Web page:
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I often see questions like this one and there are multiple solutions. I'm trying to come up with something short that can be reusable. My question is, given the following code, do I need to clearTimeout() and where to do it? And also, anything you would improve? How good or bad is this piece of code for performance?
http://jsfiddle.net/elclanrs/fQX8M/15/

var fade1by1 = function ($elms, props) {

    props = props || {};
    props.delay = props.delay || 1; // s
    props.speed = props.speed || 400; // ms
    props.ease = props.ease || 'linear';

    for (var i=0, d=0, l=$elms.length; i<l; i++, d+=props.delay*1000) {
        (function (i, d) {
            // Using `delay()` instead of `setTimeout()`
            // as Alexander suggested
            $elms.eq(i).delay(d).fadeIn(props.speed, props.ease);
        })(i, d);
    }
};
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That's quite cool actually. If I was to add more functionality I would add a parameter to set individual fade speed as a replacement for 'slow', and use 'slow' or 200 as the fallback. –  James Hay Feb 23 '12 at 3:34
    
Oh, yeah I will eventually make a plugin out of this but I just want to see if the simplest case could be improved. Then I'll get into customization. Mostly I want to know if it's really necessary to clearTimout() in this case... –  elclanrs Feb 23 '12 at 3:39
    
I'm pretty sure you would only need a clearTimeout() if the timer was running indefinitely. In this case, it only runs for the given number of elements so you don't need a clear. Unless of course you were to add a stop button to stop the next element coming at any point. Also here's a quick version of it with ind_speed (not that you wouldn't have got it yourself, but I just wanted to see it :p jsfiddle.net/fQX8M/7 –  James Hay Feb 23 '12 at 3:42
    
I updated it with a few more variables. Do you know how can I track timeouts with devtools or similar? Maybe with breakpoints? –  elclanrs Feb 23 '12 at 3:57
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3 Answers 3

up vote 0 down vote accepted

I don't think you need to window.clearTimeout since it does not seem like you want to stop the animation. If you are still undecided then what about using .delay, it clearly uses window.setTimeout also.

var fade1by1 = function ($elms, speed) {
    speed = speed || 1; // Seconds
    for (var i=0, s=0, l=$elms.length; i<l; i++, s+=speed*1000) {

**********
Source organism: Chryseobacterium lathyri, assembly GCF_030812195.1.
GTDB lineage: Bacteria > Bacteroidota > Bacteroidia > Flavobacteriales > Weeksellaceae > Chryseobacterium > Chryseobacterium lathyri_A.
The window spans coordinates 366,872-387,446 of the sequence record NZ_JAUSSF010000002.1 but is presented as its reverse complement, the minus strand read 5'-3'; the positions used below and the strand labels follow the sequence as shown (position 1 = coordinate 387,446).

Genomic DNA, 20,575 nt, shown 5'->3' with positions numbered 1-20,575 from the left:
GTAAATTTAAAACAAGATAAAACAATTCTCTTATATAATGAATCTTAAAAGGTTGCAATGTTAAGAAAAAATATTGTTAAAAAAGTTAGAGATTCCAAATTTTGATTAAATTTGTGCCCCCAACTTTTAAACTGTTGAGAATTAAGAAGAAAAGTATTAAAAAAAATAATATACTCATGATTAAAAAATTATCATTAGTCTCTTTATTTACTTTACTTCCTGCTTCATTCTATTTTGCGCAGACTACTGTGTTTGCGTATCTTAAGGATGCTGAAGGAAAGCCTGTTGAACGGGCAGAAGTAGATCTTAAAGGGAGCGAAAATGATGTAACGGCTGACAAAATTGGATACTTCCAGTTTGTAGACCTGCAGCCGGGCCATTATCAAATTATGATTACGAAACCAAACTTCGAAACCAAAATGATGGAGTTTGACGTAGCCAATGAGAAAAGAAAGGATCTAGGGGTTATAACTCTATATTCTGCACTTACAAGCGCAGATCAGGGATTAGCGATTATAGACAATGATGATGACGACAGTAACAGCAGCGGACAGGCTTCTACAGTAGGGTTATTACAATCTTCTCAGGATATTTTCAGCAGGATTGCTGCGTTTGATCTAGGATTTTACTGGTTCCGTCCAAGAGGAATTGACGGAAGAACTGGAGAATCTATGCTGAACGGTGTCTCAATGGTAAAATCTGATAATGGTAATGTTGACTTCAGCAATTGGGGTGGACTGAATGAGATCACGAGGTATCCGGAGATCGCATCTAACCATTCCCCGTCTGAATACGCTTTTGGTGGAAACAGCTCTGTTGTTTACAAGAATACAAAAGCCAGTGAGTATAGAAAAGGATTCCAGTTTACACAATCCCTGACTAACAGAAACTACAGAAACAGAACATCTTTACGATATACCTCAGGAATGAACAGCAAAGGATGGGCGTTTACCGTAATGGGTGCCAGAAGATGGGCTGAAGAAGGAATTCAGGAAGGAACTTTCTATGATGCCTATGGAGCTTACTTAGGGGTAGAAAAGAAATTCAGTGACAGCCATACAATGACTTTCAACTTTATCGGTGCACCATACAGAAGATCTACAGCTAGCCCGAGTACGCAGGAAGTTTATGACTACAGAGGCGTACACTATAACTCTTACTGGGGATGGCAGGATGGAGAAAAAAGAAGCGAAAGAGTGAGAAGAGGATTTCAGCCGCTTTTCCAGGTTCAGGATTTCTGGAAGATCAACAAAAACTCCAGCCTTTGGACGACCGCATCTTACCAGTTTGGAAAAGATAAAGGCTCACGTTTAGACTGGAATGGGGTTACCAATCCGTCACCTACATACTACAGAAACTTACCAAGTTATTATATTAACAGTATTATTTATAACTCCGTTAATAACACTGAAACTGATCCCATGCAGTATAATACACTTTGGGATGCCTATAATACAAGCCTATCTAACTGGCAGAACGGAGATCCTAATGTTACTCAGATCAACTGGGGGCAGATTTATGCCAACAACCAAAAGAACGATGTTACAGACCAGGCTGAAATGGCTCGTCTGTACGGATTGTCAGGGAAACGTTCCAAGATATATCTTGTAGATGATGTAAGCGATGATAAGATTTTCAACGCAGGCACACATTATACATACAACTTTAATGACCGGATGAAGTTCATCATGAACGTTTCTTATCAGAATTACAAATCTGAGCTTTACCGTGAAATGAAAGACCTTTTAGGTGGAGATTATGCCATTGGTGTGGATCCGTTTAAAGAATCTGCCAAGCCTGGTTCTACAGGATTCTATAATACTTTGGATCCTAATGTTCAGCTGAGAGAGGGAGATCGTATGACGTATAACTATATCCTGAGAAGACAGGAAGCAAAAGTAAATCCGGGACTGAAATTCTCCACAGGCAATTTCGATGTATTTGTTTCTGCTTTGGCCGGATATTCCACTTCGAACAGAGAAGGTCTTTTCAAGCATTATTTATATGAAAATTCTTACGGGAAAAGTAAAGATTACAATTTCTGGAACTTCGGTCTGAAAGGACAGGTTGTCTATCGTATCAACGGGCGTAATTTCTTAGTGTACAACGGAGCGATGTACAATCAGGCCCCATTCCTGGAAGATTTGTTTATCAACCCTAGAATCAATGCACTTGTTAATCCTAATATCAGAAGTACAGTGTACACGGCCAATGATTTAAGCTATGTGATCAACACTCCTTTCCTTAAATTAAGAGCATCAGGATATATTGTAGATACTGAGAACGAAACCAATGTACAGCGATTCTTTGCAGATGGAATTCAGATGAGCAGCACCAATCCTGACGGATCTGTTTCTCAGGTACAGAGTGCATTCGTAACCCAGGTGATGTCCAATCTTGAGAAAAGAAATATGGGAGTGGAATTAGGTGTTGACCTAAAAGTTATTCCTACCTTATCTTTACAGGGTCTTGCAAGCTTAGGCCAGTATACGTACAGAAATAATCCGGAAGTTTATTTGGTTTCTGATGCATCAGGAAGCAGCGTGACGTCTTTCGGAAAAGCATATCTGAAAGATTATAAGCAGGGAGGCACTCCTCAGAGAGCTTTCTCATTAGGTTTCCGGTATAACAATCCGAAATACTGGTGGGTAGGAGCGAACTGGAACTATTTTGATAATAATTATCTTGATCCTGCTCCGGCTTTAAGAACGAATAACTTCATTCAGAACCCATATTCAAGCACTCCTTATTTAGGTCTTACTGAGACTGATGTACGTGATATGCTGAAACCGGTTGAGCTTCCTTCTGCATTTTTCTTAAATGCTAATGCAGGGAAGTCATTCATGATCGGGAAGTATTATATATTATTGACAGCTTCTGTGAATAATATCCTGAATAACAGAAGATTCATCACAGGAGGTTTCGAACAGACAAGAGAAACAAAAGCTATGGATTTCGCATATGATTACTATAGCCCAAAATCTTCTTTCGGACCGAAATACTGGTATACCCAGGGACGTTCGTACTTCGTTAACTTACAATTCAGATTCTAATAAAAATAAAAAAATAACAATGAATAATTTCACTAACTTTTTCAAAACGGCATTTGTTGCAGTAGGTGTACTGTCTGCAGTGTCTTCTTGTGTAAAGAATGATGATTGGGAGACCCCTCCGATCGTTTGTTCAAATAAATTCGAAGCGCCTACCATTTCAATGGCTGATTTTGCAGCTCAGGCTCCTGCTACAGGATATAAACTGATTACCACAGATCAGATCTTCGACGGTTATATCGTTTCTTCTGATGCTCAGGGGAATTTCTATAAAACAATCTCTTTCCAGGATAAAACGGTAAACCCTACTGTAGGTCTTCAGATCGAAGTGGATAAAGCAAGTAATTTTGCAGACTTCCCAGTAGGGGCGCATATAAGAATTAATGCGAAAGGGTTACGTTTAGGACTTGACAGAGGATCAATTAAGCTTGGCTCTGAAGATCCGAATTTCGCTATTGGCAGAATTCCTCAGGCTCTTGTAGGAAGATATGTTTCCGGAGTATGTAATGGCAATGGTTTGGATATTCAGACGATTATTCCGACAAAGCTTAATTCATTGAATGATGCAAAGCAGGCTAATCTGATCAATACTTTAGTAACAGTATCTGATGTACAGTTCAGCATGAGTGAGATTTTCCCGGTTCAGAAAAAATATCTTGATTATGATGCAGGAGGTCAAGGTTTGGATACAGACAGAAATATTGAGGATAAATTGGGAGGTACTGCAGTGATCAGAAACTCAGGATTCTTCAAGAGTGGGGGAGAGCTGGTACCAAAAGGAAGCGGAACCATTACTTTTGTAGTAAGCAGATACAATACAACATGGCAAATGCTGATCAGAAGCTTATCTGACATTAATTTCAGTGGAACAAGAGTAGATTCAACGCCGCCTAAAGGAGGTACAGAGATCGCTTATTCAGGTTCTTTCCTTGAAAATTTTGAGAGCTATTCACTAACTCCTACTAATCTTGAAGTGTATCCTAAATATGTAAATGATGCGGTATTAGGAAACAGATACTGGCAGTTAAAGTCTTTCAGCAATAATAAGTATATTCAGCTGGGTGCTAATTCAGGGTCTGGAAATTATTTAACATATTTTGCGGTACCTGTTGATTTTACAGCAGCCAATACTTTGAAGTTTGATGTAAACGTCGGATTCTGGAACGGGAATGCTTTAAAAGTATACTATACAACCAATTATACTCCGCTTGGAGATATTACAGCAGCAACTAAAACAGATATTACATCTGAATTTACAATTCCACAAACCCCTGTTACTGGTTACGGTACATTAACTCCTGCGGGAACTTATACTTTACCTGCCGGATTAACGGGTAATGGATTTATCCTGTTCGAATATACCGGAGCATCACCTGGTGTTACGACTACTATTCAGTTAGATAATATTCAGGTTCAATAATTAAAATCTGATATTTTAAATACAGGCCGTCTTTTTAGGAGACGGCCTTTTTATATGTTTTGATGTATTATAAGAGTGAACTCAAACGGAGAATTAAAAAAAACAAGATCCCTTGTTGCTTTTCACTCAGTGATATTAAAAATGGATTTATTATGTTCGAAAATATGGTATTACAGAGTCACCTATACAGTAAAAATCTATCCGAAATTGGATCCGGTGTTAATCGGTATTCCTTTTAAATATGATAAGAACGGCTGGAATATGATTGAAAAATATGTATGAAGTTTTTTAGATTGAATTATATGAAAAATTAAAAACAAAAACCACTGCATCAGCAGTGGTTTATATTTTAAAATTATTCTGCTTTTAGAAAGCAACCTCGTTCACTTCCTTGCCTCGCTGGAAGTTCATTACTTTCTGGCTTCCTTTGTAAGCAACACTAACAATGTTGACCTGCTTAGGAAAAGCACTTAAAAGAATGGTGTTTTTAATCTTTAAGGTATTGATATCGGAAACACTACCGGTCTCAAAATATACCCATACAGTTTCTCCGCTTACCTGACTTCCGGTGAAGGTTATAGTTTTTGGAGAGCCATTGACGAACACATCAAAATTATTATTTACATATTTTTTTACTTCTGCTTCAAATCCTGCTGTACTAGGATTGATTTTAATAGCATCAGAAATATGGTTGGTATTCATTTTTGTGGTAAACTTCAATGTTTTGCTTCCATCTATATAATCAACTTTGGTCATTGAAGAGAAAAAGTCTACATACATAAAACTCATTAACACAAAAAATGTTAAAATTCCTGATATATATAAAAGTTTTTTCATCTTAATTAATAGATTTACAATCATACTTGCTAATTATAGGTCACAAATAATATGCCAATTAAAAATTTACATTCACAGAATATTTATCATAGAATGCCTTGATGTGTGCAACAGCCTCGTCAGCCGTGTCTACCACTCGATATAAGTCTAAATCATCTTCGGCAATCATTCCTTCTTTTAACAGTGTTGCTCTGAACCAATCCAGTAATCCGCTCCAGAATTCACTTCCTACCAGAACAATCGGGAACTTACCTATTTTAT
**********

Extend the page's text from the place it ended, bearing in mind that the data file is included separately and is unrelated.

$elms.eq(i).delay(s).fadeIn('slow');
    }
};

See it in action here.

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Yes, I tried that, but It doesn't work properly as you can see jsfiddle.net/elclanrs/fQX8M/13 –  elclanrs Feb 23 '12 at 4:01
    
I just tried with the closure function and it works. See update in question. That reduces the code a bit. So I guess there's not much I can do to make it lighter. I mean is light enough, but I'm worried about performance because I want to implement this at a large scale. –  elclanrs Feb 23 '12 at 4:03
    
It worked for me without the closure function. I put a jsfiddle in the answer linking to it. –  Alexander Feb 23 '12 at 4:06
    
Oh man, you're right! Thanks. I'm gonna make a little plugin with this. It should perform fast even for large collections of objects. –  elclanrs Feb 23 '12 at 4:10
    
Regarding performance, I think it may be better only to queue one at a time if you have tons of it, but this may be browser-related depending of the memory footprint of these events. –  Alexander Feb 23 '12 at 4:11
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Seems to me you should do this with the fadeIn function's callback. Something like the following should accomplish all of your goals (substitute in your new params):

var customFade = function(parent, speed){
    $(':hidden:first', parent).fadeIn(speed, function(){
        customFade(parent, speed)
    });
}
$('button').click(function(){ customFade($('ul'), 1000); });
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Unless of course you want to begin fading while another is still going. –  James Hay Feb 23 '12 at 19:21
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Instead of setting all the actions at once with increasingly long wait periods, another approach is to bind the show behavior directly to each selected element as a custom event, and include in that bound function a fixed waiting period plus a call to trigger the custom event of the "next" element, if present. To get it started, you just light the fuse of the first element.

So, something like this:

var fadeCascade = function fadeCascade(your_selector, props) {
  props = props || {};
  props.delay = props.delay || 1; // s
  props.speed = props.speed || 2000; // ms
  props.ease = props.ease || 'linear';

  $(your_selector)
    .addClass('showme') // Being a little lazy here, but it works
                        // You could work out an inspection by attached event
    .bind('showme', function() { // custom event 
      $(this)
        .delay( props.delay * 1000 )
        .fadeIn(props.speed, props.ease, function() {
          $(this).nextAll('.showme:first').trigger('showme'); // jqueryish recursion
      });
    }).hide() // or just hide in initial css
  .first().trigger('showme'); // set the dominoes falling
};

And to trigger the reveal:

fadeCascade('div.bar');​

If you're concerned about hygiene, you could unbind events and remove classes as you go.

Example: http://jsfiddle.net/redler/EKx6s/1/

Update: Added delay, thanks @Alexander.

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Is it just me or you are missing the delay there? –  Alexander Feb 23 '12 at 5:00
    
@Alexander, you're right! I'll add that when I have a sec. –  Ken Redler Feb 23 '12 at 5:02
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